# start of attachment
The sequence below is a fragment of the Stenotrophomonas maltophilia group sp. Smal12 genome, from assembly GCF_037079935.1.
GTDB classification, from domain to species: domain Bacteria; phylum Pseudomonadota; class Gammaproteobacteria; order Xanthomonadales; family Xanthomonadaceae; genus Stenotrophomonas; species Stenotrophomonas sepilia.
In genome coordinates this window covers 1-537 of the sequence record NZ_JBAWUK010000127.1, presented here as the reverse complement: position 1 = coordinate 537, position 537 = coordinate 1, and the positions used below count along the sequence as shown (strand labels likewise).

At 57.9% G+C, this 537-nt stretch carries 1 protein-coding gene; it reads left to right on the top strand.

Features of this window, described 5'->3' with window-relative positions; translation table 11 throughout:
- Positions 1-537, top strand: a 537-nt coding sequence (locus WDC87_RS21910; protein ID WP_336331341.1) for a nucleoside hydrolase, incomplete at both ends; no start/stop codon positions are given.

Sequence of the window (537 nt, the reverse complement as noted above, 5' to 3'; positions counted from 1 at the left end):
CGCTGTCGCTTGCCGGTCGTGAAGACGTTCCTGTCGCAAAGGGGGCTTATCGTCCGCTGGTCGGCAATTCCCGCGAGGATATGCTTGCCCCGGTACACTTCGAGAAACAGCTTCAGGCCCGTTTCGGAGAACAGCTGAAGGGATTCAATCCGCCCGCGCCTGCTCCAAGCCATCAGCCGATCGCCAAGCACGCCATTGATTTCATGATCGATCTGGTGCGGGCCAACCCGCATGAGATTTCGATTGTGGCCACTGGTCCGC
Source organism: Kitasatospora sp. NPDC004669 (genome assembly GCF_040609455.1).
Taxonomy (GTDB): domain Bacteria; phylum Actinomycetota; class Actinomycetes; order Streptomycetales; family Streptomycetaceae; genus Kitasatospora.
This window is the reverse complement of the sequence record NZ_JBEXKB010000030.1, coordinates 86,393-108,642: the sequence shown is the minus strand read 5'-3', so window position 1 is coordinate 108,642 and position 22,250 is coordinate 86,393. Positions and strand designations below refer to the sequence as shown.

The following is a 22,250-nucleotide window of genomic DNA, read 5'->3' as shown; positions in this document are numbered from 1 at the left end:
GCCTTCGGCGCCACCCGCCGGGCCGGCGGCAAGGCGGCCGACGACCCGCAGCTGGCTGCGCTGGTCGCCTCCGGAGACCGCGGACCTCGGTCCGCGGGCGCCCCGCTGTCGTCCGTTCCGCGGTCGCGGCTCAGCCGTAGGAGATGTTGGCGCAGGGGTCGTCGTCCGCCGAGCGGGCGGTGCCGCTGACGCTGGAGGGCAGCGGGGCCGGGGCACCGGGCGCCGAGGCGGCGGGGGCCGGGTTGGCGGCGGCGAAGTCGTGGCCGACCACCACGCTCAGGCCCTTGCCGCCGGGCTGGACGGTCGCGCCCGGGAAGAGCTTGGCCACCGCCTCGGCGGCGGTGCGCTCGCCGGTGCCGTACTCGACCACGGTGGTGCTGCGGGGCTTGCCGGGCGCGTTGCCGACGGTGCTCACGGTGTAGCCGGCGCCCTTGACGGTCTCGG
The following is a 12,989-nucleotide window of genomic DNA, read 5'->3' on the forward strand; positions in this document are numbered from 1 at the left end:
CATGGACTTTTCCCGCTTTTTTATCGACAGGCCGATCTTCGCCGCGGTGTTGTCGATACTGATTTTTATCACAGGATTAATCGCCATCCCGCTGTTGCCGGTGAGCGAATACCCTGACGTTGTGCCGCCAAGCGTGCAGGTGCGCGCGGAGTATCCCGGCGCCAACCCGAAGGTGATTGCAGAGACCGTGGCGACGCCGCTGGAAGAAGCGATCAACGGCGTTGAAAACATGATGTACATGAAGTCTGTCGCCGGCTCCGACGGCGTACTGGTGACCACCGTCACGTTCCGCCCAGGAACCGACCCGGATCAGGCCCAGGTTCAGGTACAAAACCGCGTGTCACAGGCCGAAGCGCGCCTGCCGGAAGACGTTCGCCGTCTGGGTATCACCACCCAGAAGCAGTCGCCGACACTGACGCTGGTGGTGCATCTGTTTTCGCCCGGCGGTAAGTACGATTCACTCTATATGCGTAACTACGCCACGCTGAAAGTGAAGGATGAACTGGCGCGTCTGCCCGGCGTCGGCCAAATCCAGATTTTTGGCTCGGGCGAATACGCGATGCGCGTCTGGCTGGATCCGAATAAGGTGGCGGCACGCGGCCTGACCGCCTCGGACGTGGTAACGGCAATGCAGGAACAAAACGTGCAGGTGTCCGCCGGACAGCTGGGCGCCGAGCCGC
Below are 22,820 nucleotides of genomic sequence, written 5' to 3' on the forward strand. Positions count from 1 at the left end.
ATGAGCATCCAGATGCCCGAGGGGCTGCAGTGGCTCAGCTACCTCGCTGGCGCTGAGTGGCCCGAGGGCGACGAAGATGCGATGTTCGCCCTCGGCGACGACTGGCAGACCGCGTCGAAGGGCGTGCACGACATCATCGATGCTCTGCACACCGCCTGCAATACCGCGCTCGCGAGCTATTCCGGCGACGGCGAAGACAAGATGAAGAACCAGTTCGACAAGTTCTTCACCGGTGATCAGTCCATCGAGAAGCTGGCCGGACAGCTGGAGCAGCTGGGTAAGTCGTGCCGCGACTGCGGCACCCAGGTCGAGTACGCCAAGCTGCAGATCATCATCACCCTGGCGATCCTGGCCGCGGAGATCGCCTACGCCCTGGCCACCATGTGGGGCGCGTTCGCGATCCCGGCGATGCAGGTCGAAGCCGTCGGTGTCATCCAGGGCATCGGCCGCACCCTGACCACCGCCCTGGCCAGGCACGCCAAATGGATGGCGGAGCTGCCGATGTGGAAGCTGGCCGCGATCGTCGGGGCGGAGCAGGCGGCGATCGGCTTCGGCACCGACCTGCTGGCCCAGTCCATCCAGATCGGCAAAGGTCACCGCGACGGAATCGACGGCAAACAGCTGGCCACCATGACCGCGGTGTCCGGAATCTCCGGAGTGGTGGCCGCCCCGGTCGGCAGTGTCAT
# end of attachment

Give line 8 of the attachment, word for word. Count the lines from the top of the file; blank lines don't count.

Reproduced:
CGCTGTCGCTTGCCGGTCGTGAAGACGTTCCTGTCGCAAAGGGGGCTTATCGTCCGCTGGTCGGCAATTCCCGCGAGGATATGCTTGCCCCGGTACACTTCGAGAAACAGCTTCAGGCCCGTTTCGGAGAACAGCTGAAGGGATTCAATCCGCCCGCGCCTGCTCCAAGCCATCAGCCGATCGCCAAGCACGCCATTGATTTCATGATCGATCTGGTGCGGGCCAACCCGCATGAGATTTCGATTGTGGCCACTGGTCCGC